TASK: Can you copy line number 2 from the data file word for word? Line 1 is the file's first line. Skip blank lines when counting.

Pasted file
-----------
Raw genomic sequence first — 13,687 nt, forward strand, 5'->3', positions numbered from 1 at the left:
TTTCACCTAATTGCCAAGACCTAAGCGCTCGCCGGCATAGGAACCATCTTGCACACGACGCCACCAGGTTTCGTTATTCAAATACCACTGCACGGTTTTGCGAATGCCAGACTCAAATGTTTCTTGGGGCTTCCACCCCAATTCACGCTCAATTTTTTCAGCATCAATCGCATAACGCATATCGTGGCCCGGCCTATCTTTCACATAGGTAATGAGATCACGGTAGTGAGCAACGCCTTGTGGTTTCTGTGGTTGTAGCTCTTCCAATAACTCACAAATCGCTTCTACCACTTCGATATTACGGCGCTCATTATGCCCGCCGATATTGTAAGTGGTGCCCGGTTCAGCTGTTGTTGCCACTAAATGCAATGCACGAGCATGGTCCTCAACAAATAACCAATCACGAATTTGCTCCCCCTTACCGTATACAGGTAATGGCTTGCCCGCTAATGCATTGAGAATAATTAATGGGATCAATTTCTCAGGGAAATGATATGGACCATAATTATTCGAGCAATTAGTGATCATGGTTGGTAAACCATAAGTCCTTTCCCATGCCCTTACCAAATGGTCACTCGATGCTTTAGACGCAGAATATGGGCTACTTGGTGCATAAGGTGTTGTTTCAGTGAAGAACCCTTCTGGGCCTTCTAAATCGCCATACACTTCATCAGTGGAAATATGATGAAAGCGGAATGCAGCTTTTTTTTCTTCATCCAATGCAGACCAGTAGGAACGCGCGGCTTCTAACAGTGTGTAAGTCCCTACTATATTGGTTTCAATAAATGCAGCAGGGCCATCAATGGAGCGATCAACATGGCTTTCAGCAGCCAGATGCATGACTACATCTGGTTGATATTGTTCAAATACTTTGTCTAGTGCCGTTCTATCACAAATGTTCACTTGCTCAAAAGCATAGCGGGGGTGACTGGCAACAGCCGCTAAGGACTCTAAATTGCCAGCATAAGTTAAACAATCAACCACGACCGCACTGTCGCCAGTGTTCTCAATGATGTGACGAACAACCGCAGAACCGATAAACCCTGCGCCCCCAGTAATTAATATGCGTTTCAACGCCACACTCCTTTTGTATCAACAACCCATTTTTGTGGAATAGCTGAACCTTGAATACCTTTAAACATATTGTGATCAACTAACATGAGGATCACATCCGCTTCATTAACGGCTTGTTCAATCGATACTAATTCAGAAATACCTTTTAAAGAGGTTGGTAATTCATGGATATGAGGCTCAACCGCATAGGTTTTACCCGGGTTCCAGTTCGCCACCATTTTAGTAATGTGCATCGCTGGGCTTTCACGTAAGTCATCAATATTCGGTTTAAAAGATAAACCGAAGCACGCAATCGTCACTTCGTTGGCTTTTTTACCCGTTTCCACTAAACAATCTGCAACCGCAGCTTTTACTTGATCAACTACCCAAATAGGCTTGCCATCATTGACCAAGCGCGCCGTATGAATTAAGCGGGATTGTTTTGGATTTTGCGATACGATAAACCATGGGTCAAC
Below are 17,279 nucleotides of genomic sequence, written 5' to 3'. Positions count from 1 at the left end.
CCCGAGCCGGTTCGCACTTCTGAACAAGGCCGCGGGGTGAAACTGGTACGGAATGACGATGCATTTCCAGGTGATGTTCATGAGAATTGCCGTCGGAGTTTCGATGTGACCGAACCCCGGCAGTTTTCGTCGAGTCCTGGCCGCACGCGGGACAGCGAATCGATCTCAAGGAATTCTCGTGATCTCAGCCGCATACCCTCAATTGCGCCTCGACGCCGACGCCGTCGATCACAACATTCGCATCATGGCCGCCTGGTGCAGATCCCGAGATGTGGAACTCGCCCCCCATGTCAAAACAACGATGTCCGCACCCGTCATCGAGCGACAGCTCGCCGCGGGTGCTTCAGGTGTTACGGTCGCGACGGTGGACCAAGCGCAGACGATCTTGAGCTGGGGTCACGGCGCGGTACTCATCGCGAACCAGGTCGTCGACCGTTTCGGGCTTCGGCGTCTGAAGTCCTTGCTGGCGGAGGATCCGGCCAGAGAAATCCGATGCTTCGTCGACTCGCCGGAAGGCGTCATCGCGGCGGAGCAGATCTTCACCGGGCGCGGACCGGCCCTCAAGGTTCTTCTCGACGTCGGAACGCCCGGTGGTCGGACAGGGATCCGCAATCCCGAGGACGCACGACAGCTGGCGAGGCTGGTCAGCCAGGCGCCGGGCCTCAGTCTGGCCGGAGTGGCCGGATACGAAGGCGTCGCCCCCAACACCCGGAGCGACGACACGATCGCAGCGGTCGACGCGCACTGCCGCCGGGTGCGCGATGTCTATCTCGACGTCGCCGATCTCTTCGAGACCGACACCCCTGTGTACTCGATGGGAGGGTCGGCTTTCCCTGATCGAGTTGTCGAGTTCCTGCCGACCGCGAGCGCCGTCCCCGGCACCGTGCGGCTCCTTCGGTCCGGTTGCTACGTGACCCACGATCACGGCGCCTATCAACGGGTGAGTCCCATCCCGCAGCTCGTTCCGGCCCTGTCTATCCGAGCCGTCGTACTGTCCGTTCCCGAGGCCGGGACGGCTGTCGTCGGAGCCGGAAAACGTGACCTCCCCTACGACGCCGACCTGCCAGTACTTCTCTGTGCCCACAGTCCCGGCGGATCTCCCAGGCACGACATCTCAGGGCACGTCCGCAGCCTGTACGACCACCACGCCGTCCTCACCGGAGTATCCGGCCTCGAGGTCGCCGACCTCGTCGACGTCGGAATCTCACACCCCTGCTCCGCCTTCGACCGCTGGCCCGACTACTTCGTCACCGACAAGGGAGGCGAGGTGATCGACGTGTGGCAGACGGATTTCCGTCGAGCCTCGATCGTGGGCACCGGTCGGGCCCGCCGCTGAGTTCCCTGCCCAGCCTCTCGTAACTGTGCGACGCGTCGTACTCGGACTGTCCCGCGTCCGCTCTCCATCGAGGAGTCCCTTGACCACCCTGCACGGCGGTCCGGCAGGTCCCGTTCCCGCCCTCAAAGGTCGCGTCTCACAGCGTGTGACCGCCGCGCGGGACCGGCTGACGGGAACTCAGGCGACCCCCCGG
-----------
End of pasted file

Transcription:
TTTCACCTAATTGCCAAGACCTAAGCGCTCGCCGGCATAGGAACCATCTTGCACACGACGCCACCAGGTTTCGTTATTCAAATACCACTGCACGGTTTTGCGAATGCCAGACTCAAATGTTTCTTGGGGCTTCCACCCCAATTCACGCTCAATTTTTTCAGCATCAATCGCATAACGCATATCGTGGCCCGGCCTATCTTTCACATAGGTAATGAGATCACGGTAGTGAGCAACGCCTTGTGGTTTCTGTGGTTGTAGCTCTTCCAATAACTCACAAATCGCTTCTACCACTTCGATATTACGGCGCTCATTATGCCCGCCGATATTGTAAGTGGTGCCCGGTTCAGCTGTTGTTGCCACTAAATGCAATGCACGAGCATGGTCCTCAACAAATAACCAATCACGAATTTGCTCCCCCTTACCGTATACAGGTAATGGCTTGCCCGCTAATGCATTGAGAATAATTAATGGGATCAATTTCTCAGGGAAATGATATGGACCATAATTATTCGAGCAATTAGTGATCATGGTTGGTAAACCATAAGTCCTTTCCCATGCCCTTACCAAATGGTCACTCGATGCTTTAGACGCAGAATATGGGCTACTTGGTGCATAAGGTGTTGTTTCAGTGAAGAACCCTTCTGGGCCTTCTAAATCGCCATACACTTCATCAGTGGAAATATGATGAAAGCGGAATGCAGCTTTTTTTTCTTCATCCAATGCAGACCAGTAGGAACGCGCGGCTTCTAACAGTGTGTAAGTCCCTACTATATTGGTTTCAATAAATGCAGCAGGGCCATCAATGGAGCGATCAACATGGCTTTCAGCAGCCAGATGCATGACTACATCTGGTTGATATTGTTCAAATACTTTGTCTAGTGCCGTTCTATCACAAATGTTCACTTGCTCAAAAGCATAGCGGGGGTGACTGGCAACAGCCGCTAAGGACTCTAAATTGCCAGCATAAGTTAAACAATCAACCACGACCGCACTGTCGCCAGTGTTCTCAATGATGTGACGAACAACCGCAGAACCGATAAACCCTGCGCCCCCAGTAATTAATATGCGTTTCAACGCCACACTCCTTTTGTATCAACAACCCATTTTTGTGGAATAGCTGAACCTTGAATACCTTTAAACATATTGTGATCAACTAACATGAGGATCACATCCGCTTCATTAACGGCTTGTTCAATCGATACTAATTCAGAAATACCTTTTAAAGAGGTTGGTAATTCATGGATATGAGGCTCAACCGCATAGGTTTTACCCGGGTTCCAGTTCGCCACCATTTTAGTAATGTGCATCGCTGGGCTTTCACGTAAGTCATCAATATTCGGTTTAAAAGATAAACCGAAGCACGCAATCGTCACTTCGTTGGCTTTTTTACCCGTTTCCACTAAACAATCTGCAACCGCAGCTTTTACTTGATCAACTACCCAAATAGGCTTGCCATCATTGACCAAGCGCGCCGTATGAATTAAGCGGGATTGTTTTGGATTTTGCGATACGATAAACCATGGGTCAAC